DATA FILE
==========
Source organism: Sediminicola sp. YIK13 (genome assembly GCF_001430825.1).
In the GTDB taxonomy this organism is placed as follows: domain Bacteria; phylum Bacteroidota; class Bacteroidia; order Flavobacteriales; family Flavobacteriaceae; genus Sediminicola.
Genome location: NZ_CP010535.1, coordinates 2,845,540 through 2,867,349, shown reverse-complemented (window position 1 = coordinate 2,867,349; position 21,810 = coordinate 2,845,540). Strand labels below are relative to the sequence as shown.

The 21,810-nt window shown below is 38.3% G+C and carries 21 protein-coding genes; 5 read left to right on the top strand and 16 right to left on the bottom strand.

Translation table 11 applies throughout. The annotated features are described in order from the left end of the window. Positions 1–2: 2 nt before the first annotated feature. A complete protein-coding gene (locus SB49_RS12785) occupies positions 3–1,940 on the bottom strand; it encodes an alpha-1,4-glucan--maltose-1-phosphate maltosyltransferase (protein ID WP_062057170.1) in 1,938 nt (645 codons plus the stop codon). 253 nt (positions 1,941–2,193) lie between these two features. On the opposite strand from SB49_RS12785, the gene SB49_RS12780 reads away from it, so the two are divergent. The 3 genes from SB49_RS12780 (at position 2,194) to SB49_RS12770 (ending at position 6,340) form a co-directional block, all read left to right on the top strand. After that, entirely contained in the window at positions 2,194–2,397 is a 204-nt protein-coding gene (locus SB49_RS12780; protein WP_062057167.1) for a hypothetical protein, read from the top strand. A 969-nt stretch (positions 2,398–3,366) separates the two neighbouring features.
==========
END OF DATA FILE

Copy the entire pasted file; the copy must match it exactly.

Source organism: Sediminicola sp. YIK13 (genome assembly GCF_001430825.1).
In the GTDB taxonomy this organism is placed as follows: domain Bacteria; phylum Bacteroidota; class Bacteroidia; order Flavobacteriales; family Flavobacteriaceae; genus Sediminicola.
Genome location: NZ_CP010535.1, coordinates 2,845,540 through 2,867,349, shown reverse-complemented (window position 1 = coordinate 2,867,349; position 21,810 = coordinate 2,845,540). Strand labels below are relative to the sequence as shown.

The 21,810-nt window shown below is 38.3% G+C and carries 21 protein-coding genes; 5 read left to right on the top strand and 16 right to left on the bottom strand.

Translation table 11 applies throughout. The annotated features are described in order from the left end of the window. Positions 1–2: 2 nt before the first annotated feature. A complete protein-coding gene (locus SB49_RS12785) occupies positions 3–1,940 on the bottom strand; it encodes an alpha-1,4-glucan--maltose-1-phosphate maltosyltransferase (protein ID WP_062057170.1) in 1,938 nt (645 codons plus the stop codon). 253 nt (positions 1,941–2,193) lie between these two features. On the opposite strand from SB49_RS12785, the gene SB49_RS12780 reads away from it, so the two are divergent. The 3 genes from SB49_RS12780 (at position 2,194) to SB49_RS12770 (ending at position 6,340) form a co-directional block, all read left to right on the top strand. After that, entirely contained in the window at positions 2,194–2,397 is a 204-nt protein-coding gene (locus SB49_RS12780; protein WP_062057167.1) for a hypothetical protein, read from the top strand. A 969-nt stretch (positions 2,398–3,366) separates the two neighbouring features.